Even if you don’t have receipts for everything, you shouldn’t give up. You can look at bank statements to see what’s paid out of the account, or you can look at cheque stubs. For items like insurance, subscriptions and things like that, it’s often the case that people don’t hold on to the receipts, but they’ll have the record in their chequebook. If you can’t locate the receipts, you can follow up with the provider. Many of these places will give you the supporting information you need by email. The key thing is to give yourself enough time to discover what back up receipts you have and what you don’t have. That way, you can email people to supply a copy of the receipt. If you’re not able to get your hands on receipts but you’re comfortable that, if push came to shove, you’d be able to stand over those payments, give the accountant the estimate of what you paid amounts.

 

Aside from not declaring everything they’re entitled to, many people make the mistake of under-declaring income. For example, some people might have income from a salary, but they might also have arranged to charge the company directors fees. It often happens that, when filing their return, they don’t bring these fees into their personal tax return. That can result in underdeclared taxes and possible penalties or charges from the Revenue.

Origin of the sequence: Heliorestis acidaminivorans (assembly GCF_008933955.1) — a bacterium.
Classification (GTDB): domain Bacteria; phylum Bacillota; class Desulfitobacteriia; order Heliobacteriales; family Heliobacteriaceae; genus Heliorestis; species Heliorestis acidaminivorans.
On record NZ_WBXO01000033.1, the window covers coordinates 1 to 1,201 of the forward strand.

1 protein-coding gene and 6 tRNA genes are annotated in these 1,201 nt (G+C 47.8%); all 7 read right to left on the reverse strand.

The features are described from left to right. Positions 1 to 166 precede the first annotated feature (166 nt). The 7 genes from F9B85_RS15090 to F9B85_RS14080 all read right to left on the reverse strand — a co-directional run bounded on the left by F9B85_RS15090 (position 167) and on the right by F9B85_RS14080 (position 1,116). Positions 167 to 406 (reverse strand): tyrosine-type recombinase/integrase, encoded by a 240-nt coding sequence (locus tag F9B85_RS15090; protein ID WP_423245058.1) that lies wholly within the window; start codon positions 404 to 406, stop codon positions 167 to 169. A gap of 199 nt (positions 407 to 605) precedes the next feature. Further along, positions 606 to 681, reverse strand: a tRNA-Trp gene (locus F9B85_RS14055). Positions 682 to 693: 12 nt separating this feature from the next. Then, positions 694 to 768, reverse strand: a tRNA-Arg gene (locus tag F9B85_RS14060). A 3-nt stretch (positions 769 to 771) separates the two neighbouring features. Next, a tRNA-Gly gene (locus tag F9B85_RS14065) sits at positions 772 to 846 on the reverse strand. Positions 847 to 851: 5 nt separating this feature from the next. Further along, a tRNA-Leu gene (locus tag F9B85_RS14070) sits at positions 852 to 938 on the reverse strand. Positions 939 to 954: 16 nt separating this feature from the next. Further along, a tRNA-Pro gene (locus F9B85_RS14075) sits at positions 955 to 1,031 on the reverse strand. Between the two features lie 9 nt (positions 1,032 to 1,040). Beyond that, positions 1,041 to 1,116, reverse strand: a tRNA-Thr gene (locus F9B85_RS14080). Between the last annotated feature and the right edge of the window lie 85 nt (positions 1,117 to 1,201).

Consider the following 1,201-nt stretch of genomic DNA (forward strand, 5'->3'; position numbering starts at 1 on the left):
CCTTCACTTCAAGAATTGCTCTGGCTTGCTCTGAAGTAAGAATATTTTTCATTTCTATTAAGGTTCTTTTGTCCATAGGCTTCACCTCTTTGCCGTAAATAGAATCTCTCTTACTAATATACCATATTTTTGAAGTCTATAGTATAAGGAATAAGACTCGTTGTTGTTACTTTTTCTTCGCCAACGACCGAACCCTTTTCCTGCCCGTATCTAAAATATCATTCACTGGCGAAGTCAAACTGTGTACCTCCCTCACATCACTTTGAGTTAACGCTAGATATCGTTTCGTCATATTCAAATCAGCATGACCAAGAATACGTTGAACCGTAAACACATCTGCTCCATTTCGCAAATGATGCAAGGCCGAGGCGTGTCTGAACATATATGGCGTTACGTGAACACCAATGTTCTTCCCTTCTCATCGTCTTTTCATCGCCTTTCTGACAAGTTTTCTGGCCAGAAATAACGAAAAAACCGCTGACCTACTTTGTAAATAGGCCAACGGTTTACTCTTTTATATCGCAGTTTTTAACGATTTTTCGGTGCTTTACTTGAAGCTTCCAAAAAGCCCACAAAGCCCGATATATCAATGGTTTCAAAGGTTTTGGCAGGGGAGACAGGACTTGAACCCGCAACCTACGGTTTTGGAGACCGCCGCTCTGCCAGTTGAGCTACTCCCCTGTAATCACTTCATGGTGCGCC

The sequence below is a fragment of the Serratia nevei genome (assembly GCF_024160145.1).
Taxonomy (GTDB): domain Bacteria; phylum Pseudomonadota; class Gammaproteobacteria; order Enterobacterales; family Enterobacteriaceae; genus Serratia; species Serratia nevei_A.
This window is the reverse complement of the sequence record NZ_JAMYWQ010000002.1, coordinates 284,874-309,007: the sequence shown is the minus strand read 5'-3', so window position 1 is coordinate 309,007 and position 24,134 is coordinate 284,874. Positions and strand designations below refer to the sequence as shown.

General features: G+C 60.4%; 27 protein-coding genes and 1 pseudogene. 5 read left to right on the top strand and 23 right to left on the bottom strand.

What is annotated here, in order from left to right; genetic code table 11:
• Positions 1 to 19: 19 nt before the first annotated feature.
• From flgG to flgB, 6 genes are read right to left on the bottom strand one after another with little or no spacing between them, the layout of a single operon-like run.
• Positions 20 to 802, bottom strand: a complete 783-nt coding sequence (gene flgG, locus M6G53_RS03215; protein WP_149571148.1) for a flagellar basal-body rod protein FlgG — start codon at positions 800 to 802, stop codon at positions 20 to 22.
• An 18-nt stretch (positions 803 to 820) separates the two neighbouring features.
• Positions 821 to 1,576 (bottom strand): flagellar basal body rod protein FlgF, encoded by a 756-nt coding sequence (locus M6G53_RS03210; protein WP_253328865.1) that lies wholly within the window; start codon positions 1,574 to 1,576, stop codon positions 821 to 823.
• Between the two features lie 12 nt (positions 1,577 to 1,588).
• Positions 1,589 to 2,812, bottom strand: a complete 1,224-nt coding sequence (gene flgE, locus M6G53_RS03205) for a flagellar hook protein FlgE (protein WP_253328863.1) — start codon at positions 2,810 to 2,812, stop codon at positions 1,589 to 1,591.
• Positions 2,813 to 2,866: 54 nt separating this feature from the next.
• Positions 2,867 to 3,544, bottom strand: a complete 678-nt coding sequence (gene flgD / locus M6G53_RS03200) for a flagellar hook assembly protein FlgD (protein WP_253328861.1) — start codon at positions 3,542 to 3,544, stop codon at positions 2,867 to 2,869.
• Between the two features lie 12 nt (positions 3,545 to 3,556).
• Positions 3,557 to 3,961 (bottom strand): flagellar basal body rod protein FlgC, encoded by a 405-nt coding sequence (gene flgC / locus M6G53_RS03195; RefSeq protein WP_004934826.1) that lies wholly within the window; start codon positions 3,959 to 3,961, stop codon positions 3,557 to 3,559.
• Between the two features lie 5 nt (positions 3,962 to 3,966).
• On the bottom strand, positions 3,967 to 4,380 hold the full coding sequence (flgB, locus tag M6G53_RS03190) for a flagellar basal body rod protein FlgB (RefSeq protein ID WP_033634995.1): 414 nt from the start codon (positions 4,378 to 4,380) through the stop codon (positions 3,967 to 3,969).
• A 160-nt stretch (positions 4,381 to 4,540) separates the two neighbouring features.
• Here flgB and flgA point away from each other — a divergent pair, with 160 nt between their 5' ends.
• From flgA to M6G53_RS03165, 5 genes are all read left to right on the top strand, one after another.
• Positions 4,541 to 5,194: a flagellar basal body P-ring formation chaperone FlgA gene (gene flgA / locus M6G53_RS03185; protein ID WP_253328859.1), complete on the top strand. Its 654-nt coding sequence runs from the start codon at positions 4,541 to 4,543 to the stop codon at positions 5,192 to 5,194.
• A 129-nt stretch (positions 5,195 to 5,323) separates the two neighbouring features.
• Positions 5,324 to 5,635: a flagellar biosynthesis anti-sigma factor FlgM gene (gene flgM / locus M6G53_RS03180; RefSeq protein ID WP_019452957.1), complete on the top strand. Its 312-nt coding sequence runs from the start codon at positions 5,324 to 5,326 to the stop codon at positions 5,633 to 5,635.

The biggest mistake you can make, though, is filing and paying late. The Revenue will be quite happy to take a surcharge of up to 10% on anything paid late, and interest on top of that. Sometimes, people don’t pay preliminary tax – a tax you must pay before the year expires. Many people miss the boat on that – either they’re unaware or they turn a blind eye. But the Revenue can and will penalise you. The rule here is that preliminary tax must equal 100% of your previous liability, or 90% of your expected liability for 2012.